One-a-Week Three: Brainstorming

So here’s a compendium of ideas that flitted through my head following the last post’s questions:
–If I want to work figuratively what are some images or themes that I can reference?
  • grow: seed, seedling, embryo, moss, chick, crystals
  • decay: mushroom, fungus, lichen, vulture, raven, atoms,
–If I want to work abstractly, what elements can I use to convey the idea? In the abstract, the two words are sort of mirror images of each other; i.e., the same change over time but in a different direction.
  • things changing in size: a shape, say a circle, arranged from small to large, either sequentially or concentrically, read one direction, they grow, the other, the shape decays.
  • things changing in form: again, a series of forms, one evolving from the next either read in a line or laid on top of one another in layers.
  • arrows as conveying direction to read the change
As I write those out, I don’t think they make much sense, but my next post will include some sketches which might illuminate my thinking better.
–The idea of using a series to convey change over time could also apply to any of the more figurative ideas; i.e., a series of images from embryo to chick to hen, seed to seedling to plant, etc.
–Somehow using moving parts to show change would be wonderful: perhaps hinged book pages or some sort of shape which telescopes out and collapses back, or some sort of pop-up book mechanism. Wonderful, but complicated, beyond my capabilities in a single week.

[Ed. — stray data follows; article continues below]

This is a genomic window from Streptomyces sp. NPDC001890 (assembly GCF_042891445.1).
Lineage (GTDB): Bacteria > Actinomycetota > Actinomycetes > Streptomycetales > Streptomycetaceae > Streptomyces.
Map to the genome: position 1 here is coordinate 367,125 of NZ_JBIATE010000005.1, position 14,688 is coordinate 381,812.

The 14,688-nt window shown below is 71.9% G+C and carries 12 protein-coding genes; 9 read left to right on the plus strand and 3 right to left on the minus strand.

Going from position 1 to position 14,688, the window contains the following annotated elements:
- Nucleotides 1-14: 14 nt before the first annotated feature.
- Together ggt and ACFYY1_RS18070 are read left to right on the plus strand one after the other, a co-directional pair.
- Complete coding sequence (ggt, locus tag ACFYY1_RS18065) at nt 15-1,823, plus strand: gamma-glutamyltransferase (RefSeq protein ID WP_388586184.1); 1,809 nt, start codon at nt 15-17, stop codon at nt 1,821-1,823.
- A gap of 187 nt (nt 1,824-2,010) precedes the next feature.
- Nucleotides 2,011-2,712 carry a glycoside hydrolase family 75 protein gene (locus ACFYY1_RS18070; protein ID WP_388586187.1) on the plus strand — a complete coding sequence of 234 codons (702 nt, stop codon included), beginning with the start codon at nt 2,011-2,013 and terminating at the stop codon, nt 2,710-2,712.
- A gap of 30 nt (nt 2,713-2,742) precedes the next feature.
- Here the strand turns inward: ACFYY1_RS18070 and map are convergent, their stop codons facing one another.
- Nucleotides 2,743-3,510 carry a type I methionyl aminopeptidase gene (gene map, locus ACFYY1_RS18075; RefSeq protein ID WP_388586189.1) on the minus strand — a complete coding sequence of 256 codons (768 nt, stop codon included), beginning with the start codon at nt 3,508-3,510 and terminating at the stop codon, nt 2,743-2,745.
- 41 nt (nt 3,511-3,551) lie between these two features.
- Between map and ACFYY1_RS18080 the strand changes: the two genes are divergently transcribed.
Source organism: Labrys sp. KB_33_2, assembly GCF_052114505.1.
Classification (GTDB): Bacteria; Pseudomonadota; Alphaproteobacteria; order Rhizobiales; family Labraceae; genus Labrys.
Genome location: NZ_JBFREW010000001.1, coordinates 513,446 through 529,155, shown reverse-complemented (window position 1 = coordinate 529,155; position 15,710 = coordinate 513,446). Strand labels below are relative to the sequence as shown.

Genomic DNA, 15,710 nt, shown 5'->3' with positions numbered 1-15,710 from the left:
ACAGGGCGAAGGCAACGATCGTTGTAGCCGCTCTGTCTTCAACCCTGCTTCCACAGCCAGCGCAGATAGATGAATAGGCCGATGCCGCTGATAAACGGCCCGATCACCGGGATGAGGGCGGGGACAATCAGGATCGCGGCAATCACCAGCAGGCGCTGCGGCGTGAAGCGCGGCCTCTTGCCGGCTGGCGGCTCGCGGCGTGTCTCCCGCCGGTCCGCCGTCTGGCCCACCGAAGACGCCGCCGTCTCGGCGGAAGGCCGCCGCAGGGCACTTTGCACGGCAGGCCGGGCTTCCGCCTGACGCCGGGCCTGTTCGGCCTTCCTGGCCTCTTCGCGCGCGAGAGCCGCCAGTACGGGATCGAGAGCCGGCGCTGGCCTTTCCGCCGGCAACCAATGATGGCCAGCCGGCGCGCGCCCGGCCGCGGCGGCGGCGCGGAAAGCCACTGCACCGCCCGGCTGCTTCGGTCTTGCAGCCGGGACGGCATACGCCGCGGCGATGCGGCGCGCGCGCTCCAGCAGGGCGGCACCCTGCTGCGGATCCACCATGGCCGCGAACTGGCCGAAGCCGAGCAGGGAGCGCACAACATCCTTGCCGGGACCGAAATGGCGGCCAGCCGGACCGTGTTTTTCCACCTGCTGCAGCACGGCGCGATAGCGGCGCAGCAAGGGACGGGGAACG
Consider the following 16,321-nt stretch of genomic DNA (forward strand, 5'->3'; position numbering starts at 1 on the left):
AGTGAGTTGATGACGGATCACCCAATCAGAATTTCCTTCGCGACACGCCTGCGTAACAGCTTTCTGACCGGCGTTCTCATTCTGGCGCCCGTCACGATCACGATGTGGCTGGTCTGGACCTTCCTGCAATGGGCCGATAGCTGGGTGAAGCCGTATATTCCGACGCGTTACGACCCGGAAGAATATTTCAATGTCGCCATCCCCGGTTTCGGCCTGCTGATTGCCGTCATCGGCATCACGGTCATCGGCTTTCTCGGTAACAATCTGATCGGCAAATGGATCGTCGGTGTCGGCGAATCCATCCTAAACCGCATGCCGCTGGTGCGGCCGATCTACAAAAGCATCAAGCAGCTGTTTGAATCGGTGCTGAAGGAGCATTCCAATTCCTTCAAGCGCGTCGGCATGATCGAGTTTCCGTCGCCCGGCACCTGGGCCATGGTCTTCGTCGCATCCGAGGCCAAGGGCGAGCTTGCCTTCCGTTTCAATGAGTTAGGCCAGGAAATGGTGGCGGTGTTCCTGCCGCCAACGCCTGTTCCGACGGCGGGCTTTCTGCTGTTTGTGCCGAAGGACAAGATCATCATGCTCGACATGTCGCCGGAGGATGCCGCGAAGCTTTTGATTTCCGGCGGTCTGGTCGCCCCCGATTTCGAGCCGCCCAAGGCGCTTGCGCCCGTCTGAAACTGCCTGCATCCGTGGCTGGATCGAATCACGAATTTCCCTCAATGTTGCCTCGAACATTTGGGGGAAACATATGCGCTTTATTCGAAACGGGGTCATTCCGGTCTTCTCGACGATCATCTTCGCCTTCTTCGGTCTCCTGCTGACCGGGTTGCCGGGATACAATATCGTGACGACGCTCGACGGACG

–What materials might convey the words?
  • grow: glass, enamel, plastic, resin: in different colors each of these could evoke either plants or an embryo; animal skin or fur, actual moss, actual seeds
  • decay: rust, any patina, deteriorating wood, actual lichen or fungus
–How might color be used to convey the words?
  • grow: green, a translucent sort of flesh tone; any gradation of color from a pale to a more intense, vibrant hue
  • decay: black, gray, brown/rust; any gradation of color from a vibrant hue to black, gray or brown
–What sort of surface or finish might be appropriate for each word?
  • grow: either smooth/wet, like a succulent plant, or soft/fuzzy like a small animal
  • decay: any sort of oxidized patina/rust, something dry/flaky/powdery like spores
–If the bonus challenge is being undertaken; two pieces, using both words, how might those pieces be made to work together as a set?
  • using one organism, show each process in the two pieces; i.e., from seed to seedling in one piece, the plant undergoing decay in the other
  • a pair of earrings, one depicting ‘grow’, the other ‘decay’
  • a set of pins, which could be worn together or separately
  • a single pendant, ‘grow’ on one side, ‘decay’ on the other (strictly speaking, the bonus challenge was worded as ‘create two pieces’ but I know there were instances on PR of a designer fudging on the details of the challenge, but wowing the judges with their work and thus, getting away with a little rebellion! :D)
  • some sort of packaging or display might be created to hold the pieces together; a customized boxed set
Despite the sprawling nature of this post, I have made most of the decisions and thus, am ready to work out the details of execution. Sketches to follow….

For more on the challenge, see this weeks photoset
or all the One-a-Week Three posts here

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1 Comment

  1. floatingink

     /  July 7, 2008

    Wow–remarkable how similar our ideas are this week, though you’ve made better sense of them than I have. I love the way you’re sorting all this out . . .

    Reply

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